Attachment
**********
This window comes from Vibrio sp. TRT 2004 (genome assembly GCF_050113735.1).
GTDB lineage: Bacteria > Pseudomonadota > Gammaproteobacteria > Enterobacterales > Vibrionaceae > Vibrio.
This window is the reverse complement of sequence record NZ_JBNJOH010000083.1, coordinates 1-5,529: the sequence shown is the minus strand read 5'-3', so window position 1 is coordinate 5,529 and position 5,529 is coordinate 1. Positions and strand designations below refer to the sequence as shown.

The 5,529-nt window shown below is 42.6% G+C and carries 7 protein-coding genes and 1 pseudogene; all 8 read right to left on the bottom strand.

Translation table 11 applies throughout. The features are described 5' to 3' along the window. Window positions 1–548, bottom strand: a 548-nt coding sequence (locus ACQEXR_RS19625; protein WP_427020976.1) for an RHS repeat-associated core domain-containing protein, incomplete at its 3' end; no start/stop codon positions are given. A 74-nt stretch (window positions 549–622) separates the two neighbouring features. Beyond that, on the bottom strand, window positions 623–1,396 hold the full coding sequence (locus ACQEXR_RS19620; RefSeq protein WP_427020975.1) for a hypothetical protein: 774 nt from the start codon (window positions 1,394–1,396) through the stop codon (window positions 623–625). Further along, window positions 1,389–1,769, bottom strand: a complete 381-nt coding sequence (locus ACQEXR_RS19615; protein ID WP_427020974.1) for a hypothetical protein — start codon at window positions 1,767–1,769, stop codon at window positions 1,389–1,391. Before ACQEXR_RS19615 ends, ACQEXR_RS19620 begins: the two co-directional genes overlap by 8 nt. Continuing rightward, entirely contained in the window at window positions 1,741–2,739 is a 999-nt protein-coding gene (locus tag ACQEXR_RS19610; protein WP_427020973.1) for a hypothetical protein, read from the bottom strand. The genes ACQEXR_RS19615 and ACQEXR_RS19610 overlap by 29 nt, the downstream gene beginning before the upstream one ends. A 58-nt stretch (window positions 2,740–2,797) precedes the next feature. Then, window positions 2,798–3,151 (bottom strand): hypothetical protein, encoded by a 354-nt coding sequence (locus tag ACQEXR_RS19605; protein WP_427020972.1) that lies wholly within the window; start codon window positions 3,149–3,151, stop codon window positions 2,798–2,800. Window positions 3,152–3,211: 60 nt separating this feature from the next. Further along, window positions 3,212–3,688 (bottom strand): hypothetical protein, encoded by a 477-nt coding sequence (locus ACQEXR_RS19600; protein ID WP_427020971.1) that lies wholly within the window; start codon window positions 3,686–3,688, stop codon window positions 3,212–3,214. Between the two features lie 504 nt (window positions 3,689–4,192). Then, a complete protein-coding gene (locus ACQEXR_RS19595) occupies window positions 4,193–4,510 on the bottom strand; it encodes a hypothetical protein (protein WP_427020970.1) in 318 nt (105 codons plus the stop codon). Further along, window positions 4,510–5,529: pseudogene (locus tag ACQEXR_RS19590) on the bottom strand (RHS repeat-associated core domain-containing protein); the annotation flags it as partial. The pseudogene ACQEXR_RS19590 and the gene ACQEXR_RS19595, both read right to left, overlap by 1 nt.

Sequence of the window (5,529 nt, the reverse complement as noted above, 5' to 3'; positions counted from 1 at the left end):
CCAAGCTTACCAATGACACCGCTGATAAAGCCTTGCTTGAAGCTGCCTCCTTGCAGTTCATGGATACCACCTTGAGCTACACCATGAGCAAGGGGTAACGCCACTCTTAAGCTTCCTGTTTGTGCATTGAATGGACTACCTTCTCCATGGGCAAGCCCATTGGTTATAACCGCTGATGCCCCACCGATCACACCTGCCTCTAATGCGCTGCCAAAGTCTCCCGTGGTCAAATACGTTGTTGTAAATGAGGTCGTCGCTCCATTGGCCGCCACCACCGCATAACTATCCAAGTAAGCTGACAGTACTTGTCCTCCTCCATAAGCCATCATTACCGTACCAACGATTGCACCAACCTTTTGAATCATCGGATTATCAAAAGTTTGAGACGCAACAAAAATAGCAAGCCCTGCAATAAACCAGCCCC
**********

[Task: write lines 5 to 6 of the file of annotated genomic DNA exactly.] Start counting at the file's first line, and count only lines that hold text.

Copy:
Translation table 11 applies throughout. The features are described 5' to 3' along the window. Window positions 1–548, bottom strand: a 548-nt coding sequence (locus ACQEXR_RS19625; protein WP_427020976.1) for an RHS repeat-associated core domain-containing protein, incomplete at its 3' end; no start/stop codon positions are given. A 74-nt stretch (window positions 549–622) separates the two neighbouring features. Beyond that, on the bottom strand, window positions 623–1,396 hold the full coding sequence (locus ACQEXR_RS19620; RefSeq protein WP_427020975.1) for a hypothetical protein: 774 nt from the start codon (window positions 1,394–1,396) through the stop codon (window positions 623–625). Further along, window positions 1,389–1,769, bottom strand: a complete 381-nt coding sequence (locus ACQEXR_RS19615; protein ID WP_427020974.1) for a hypothetical protein — start codon at window positions 1,767–1,769, stop codon at window positions 1,389–1,391. Before ACQEXR_RS19615 ends, ACQEXR_RS19620 begins: the two co-directional genes overlap by 8 nt. Continuing rightward, entirely contained in the window at window positions 1,741–2,739 is a 999-nt protein-coding gene (locus tag ACQEXR_RS19610; protein WP_427020973.1) for a hypothetical protein, read from the bottom strand. The genes ACQEXR_RS19615 and ACQEXR_RS19610 overlap by 29 nt, the downstream gene beginning before the upstream one ends. A 58-nt stretch (window positions 2,740–2,797) precedes the next feature. Then, window positions 2,798–3,151 (bottom strand): hypothetical protein, encoded by a 354-nt coding sequence (locus tag ACQEXR_RS19605; protein WP_427020972.1) that lies wholly within the window; start codon window positions 3,149–3,151, stop codon window positions 2,798–2,800. Window positions 3,152–3,211: 60 nt separating this feature from the next. Further along, window positions 3,212–3,688 (bottom strand): hypothetical protein, encoded by a 477-nt coding sequence (locus ACQEXR_RS19600; protein ID WP_427020971.1) that lies wholly within the window; start codon window positions 3,686–3,688, stop codon window positions 3,212–3,214. Between the two features lie 504 nt (window positions 3,689–4,192). Then, a complete protein-coding gene (locus ACQEXR_RS19595) occupies window positions 4,193–4,510 on the bottom strand; it encodes a hypothetical protein (protein WP_427020970.1) in 318 nt (105 codons plus the stop codon). Further along, window positions 4,510–5,529: pseudogene (locus tag ACQEXR_RS19590) on the bottom strand (RHS repeat-associated core domain-containing protein); the annotation flags it as partial. The pseudogene ACQEXR_RS19590 and the gene ACQEXR_RS19595, both read right to left, overlap by 1 nt.

Sequence of the window (5,529 nt, the reverse complement as noted above, 5' to 3'; positions counted from 1 at the left end):